Adding extra ferry surcharges is only piling fuel on the fire for irate Island residents, according to Keith Rush, chair of the Thetis and Penelakut Island ferry advisory committee.
"This is a real blow to our community and just really speaks to the fact that the current model that governments are continuing to push is broken and really does need fixing," Rush said.
When fuel prices get higher than what the ferry commissioner allows for fare increases, Ferries is allowed to add a surcharge.
The surcharge, Rush said, is three-and-a-half per cent on the minor routes, but that’s only on a cash fare. For regular riders, the increase will be more.
"For many of us, on these ferrydependent islands we have what is called an e-card [an experience card]. You get a bit of a break in terms of fare price. But the surcharge on that is more in terms of four-to five-and-a-half per cent," he explained. "So you add that to the four per cent that’s coming up on April 1 and that’s somewhere between an eight and a nine and a half per cent increase over this time last year for ferry-dependent communities.
It’s brutal." "Can you imagine if the cost of going across the Lion’s Gate bridge went up 10 per cent, or if the Lion’s Gate bridge was shut down at 9:30, like is going to happen on Gabriola, for instance? As of April 1, the last sailing is going to be 9:30 from Nanaimo to Gabriola. That’s ridiculous. Just imagine if you worked till 11:30 at the hospital; you’re not going to get home? And that’s a real commuter community," he said.
Island residents are continuing to push the provincial government and BC Ferries to listen to coastal concerns.
"We’ve just finished this 18-month-long community consultation process so the letterwriting has been fast and furious and all sorts of people have voiced their disapproval about the lack of consultation with communities."
No one is going to let this drop because the effect of schedule cuts and fare increases is hurtful, he said.
"Of course, our ferry here, the MV Kuper, goes to Penelakut Island as well and again the Penelakut Tribe continues to be hard hit by these ferry increases. And this one has sort of come out of the blue. I don’t track diesel futures but I really thought the price of gas had stabilized over the last few months but I guess I’m wrong."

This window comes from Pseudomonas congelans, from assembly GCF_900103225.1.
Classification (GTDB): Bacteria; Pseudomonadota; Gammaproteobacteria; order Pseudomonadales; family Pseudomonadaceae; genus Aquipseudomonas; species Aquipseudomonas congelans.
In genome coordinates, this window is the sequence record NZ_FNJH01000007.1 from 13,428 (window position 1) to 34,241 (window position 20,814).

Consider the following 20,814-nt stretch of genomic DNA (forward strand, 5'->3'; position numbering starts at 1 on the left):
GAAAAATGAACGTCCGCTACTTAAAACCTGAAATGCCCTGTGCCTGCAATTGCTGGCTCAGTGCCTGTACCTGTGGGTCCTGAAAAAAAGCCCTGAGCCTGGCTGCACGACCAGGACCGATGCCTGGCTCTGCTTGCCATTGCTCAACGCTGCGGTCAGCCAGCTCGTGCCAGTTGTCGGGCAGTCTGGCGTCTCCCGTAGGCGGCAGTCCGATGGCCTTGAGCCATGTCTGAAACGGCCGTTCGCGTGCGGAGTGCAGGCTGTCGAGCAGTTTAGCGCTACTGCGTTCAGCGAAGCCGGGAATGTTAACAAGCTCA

The province doesn’t seem to be listening but that doesn’t mean Islanders of all kinds aren’t working in the background, according to Rush.
"They have had something called community consultation but they certainly didn’t hear what we have to say and no impact analysis on what’s going to happen to the economies on the islands or any of that sort of stuff. It’s really been ridiculous."
Meanwhile, Sunshine Coast residents, fed up with fare hikes and what they see as damaging cuts to BC Ferries service are fighting back with another letter-writing campaign, hoping other ferrydependent communities will join them.
The BC Ferry Coalition, through personal contact, an email campaign and a website, declared this week that it is taking aim squarely at B.C. Premier Christy Clark.
Jeff Keighley of the Sunshine Coast ferry advisory committee, is spearheading it.
"Tell the Premier: stop the cuts and listen to the people!" was Keighley’s trumpet cry as he asked everyone who feels strongly about the need for adequate ferry service to B.C.’s coastal communities to write a personalized letter to Clark stating how the proposed service cuts and escalating fares will impact you and your family and your community.
"Flood the Premier’s desk with mail!" he said, adding that specific points to make include the hardships for commuters, businesses, seniors and First Nations people living on modest incomes, and local businesses who are seeing transportation costs go up and up.
The Coalition is returning to a long-held belief: that the ferry system should be part of the province’s network of highways. "Tell the Premier that the 10-year experiment with BC Ferries as a quasi-independent corporation is a failure. BC Ferries should be brought back under more direct provincial control …and funded as part of the provincial highways budget," Keighley said.
BC Ferries itself said that due to "current world fuel market conditions" the company is bringing in a fuel surcharge on the majority of its routes on Jan. 17.
BC Ferries is currently paying approximately $0.14 per litre higher than the commissionerapproved fuel price included in its fares.
"Market pricing indicates that the price differential will continue throughout the year," said Mike Corrigan, BC Ferries’ president and CEO. "We are well aware that implementing a fuel surcharge is unpopular with our customers, and we are doing everything we can to keep our fuel costs as low as possible, including building new ships with LNG capability. We have waited as long as we can to implement a surcharge, however we must act now as it is clear that fuel prices are unlikely to decline in the foreseeable future."
Meanwhile, the provincial New Democrats are calling the surcharge "a significant blow to coastal communities and the provincial economy."
NDP ferries critic Claire Trevena said, "Since the Liberals have been mismanaging our ferry system, fares on some routes have risen by more than 100 per cent. Transportation Minister Todd Stone needs to stop proposing short-sighted cuts and fix this critical system.
"Families in B.C. are struggling to make ends meet, and yet the Liberal government is rolling out one fee increase after another while making reckless cuts to services British Columbians depend on," she said.